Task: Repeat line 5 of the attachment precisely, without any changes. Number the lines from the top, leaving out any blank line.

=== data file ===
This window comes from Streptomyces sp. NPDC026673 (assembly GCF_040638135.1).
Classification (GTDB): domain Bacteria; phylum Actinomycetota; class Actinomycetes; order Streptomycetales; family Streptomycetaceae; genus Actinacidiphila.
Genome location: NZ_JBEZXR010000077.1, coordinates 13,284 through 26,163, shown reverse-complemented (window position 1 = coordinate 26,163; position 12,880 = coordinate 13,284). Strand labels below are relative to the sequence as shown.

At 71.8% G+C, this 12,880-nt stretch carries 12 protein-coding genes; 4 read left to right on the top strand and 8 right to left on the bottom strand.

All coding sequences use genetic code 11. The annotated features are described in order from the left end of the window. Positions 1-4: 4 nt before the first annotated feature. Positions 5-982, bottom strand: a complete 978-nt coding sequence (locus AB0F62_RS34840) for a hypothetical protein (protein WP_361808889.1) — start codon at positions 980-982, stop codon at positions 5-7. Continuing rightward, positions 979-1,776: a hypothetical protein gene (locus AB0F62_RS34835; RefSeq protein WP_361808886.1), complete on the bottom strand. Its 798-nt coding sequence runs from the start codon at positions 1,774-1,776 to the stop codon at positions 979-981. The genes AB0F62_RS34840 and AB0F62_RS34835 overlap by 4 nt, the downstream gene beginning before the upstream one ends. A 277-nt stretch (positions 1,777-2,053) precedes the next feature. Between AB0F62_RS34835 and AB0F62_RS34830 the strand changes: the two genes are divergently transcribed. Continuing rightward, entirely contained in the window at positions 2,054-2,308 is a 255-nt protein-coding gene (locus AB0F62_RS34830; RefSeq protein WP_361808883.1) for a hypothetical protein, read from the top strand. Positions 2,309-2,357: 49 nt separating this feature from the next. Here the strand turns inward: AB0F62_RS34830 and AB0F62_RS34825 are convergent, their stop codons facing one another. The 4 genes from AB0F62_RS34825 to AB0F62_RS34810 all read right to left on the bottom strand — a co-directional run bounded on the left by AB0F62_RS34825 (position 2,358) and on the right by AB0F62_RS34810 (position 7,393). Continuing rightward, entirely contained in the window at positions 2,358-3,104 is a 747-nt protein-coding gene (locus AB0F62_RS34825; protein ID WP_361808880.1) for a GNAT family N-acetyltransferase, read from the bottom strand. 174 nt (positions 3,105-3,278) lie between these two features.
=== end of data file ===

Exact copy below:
All coding sequences use genetic code 11. The annotated features are described in order from the left end of the window. Positions 1-4: 4 nt before the first annotated feature. Positions 5-982, bottom strand: a complete 978-nt coding sequence (locus AB0F62_RS34840) for a hypothetical protein (protein WP_361808889.1) — start codon at positions 980-982, stop codon at positions 5-7. Continuing rightward, positions 979-1,776: a hypothetical protein gene (locus AB0F62_RS34835; RefSeq protein WP_361808886.1), complete on the bottom strand. Its 798-nt coding sequence runs from the start codon at positions 1,774-1,776 to the stop codon at positions 979-981. The genes AB0F62_RS34840 and AB0F62_RS34835 overlap by 4 nt, the downstream gene beginning before the upstream one ends. A 277-nt stretch (positions 1,777-2,053) precedes the next feature. Between AB0F62_RS34835 and AB0F62_RS34830 the strand changes: the two genes are divergently transcribed. Continuing rightward, entirely contained in the window at positions 2,054-2,308 is a 255-nt protein-coding gene (locus AB0F62_RS34830; RefSeq protein WP_361808883.1) for a hypothetical protein, read from the top strand. Positions 2,309-2,357: 49 nt separating this feature from the next. Here the strand turns inward: AB0F62_RS34830 and AB0F62_RS34825 are convergent, their stop codons facing one another. The 4 genes from AB0F62_RS34825 to AB0F62_RS34810 all read right to left on the bottom strand — a co-directional run bounded on the left by AB0F62_RS34825 (position 2,358) and on the right by AB0F62_RS34810 (position 7,393). Continuing rightward, entirely contained in the window at positions 2,358-3,104 is a 747-nt protein-coding gene (locus AB0F62_RS34825; protein ID WP_361808880.1) for a GNAT family N-acetyltransferase, read from the bottom strand. 174 nt (positions 3,105-3,278) lie between these two features.